Alessandro Tremignon

Alessandro Tremignón (or Tremignàn, Tremiglióne; 1635–1711) was an Italian architect from Padua.

Alessandro Tremignon
San Moise (Venice).jpg
Facade of the San Moisè church (1668)
Known forFacade of the San Moisè church


Tremignon was active in Venice.[1] He was influenced by Baldassare Longhèna. Tremignon adapted the High Baroque structural style of Longhena into a typically Late Baroque style with pictorial effects exemplified by the facade of the San Moisè church.[2]

His most famous work is the c. 1688 facade of the San Moisè with its exuberant sculptural decorations.[1] The name of the church of San Moisè (Saint Moses) treats the old-Testament figure of Moses as a saint in the Byzantine manner. It also honors Moisè Venier, who paid for restoration of the church in the tenth century. The facade was designed by Tremignon and mostly sculpted by Heinrich Meyring (Arrigo Meréngo), one of Gian Lorenzo Bernini's pupils. It features grotesque carvings of camels above the main entrance. The main altarpiece, also the work of Tremignon and Meyring, represents Mount Sinai with Moses Receiving the Tablets.[3]John Ruskin wrote of San Moisè, "It is notable as one of the basest examples of the basest school of the Renaissance."[4]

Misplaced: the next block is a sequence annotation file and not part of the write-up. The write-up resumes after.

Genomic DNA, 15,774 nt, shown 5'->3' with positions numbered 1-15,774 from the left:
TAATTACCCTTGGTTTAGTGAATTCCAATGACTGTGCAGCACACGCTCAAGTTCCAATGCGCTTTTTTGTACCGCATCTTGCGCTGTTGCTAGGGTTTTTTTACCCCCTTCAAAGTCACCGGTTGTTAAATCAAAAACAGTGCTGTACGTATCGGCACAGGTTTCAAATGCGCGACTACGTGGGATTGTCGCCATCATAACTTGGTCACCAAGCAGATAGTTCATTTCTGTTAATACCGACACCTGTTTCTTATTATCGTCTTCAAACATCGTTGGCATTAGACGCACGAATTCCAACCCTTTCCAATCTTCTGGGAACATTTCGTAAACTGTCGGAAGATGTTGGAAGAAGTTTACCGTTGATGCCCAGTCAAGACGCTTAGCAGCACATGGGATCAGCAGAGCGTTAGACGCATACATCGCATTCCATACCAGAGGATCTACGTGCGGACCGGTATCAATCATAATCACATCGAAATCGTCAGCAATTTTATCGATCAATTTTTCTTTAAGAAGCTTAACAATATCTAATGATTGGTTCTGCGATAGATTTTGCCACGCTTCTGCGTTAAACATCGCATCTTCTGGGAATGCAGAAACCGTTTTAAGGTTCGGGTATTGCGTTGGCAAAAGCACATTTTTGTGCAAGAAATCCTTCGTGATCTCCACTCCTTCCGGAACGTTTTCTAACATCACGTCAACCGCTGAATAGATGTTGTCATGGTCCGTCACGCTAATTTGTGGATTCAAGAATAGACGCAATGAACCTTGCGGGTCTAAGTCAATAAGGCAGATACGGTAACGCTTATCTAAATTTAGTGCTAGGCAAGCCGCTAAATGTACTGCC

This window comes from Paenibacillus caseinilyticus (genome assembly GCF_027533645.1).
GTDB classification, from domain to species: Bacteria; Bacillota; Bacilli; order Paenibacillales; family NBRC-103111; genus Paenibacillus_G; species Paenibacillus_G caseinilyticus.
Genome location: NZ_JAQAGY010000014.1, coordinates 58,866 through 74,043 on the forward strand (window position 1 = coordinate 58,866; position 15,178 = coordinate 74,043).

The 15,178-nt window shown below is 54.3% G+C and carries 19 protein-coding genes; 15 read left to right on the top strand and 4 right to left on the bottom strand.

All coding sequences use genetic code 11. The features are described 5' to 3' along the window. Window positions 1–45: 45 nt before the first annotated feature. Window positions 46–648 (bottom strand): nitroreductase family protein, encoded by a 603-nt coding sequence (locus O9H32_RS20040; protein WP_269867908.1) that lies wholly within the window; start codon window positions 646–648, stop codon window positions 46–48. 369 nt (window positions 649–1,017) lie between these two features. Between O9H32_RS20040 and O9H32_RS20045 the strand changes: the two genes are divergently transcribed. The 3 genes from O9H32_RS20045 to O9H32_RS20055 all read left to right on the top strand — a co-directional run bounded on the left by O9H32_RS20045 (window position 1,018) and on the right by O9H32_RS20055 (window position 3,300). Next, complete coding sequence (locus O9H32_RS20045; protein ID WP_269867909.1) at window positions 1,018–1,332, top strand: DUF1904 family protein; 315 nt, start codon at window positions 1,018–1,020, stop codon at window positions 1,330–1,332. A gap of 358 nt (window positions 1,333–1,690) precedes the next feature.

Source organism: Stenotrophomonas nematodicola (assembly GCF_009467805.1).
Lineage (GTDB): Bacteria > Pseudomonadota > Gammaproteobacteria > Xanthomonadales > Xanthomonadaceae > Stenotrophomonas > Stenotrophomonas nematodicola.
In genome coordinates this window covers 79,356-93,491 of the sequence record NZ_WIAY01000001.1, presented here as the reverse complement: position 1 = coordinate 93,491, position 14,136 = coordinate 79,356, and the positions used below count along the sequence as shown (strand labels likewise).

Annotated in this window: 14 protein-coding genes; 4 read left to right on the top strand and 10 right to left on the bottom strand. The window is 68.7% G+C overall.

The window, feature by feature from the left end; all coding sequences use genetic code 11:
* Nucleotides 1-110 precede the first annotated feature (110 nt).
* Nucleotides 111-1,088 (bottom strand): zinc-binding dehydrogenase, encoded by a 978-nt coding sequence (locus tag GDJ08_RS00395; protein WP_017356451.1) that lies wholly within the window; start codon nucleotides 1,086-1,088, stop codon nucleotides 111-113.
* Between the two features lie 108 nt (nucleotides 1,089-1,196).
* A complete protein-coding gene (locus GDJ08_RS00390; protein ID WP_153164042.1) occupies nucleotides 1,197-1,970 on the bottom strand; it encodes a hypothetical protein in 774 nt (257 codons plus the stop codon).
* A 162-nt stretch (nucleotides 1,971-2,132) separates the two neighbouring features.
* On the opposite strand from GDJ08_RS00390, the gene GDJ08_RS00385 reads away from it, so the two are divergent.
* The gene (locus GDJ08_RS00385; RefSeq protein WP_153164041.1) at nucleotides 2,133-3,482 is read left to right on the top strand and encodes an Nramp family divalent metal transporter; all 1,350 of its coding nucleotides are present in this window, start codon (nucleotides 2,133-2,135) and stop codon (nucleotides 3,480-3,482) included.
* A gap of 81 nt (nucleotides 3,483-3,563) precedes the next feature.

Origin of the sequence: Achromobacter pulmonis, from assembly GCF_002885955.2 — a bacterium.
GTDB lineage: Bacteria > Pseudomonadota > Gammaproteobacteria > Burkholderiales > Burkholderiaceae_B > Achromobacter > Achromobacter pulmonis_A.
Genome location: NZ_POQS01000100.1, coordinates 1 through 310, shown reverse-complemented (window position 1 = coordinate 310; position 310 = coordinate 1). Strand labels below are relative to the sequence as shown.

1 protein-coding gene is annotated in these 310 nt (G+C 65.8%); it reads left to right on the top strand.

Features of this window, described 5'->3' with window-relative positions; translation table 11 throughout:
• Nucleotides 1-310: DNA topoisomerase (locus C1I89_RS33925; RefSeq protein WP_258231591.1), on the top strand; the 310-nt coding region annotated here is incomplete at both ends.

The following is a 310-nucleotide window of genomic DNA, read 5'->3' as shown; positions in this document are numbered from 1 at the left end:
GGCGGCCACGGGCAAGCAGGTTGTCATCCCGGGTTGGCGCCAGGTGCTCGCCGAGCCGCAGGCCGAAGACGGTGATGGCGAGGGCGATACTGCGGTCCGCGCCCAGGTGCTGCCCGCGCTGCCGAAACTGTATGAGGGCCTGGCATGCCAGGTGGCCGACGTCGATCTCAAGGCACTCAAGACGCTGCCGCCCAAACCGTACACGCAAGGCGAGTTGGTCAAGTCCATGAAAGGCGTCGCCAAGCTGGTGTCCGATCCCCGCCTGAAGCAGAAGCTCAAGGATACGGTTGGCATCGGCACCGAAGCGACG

The Palazzo Flangini Fini is attributed to Tremignon, and was built around 1688.[5] Tremignon built the entrance to the Venetian Arsenal to the east of St. Mark's Square between 1692 and 1694.[6] Around 1700 Tremignon and Andrea Cominelli were the architects of the Palazzo Labia.[7] Tremignon also designed the high altar of the Cathedral of Santa Maria Assunta (Chioggia), with engraved scenes of the life of the Virgin Mary and the two patron saints.[8]



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  • "Santa Maria Assunta Cathedral (Chioggia)". My Best Planet. Archived from the original on 2014-10-29. Retrieved 2014-10-29.
  • "Tremignón, Alessandro". L'Enciclopedia Italiana. Trecanni. Retrieved 2014-10-27.
  • Wittkower, Rudolf (1999). Art and Architecture in Italy, 1600-1750. Yale University Press. ISBN 978-0-300-07941-8. Retrieved 2014-10-27.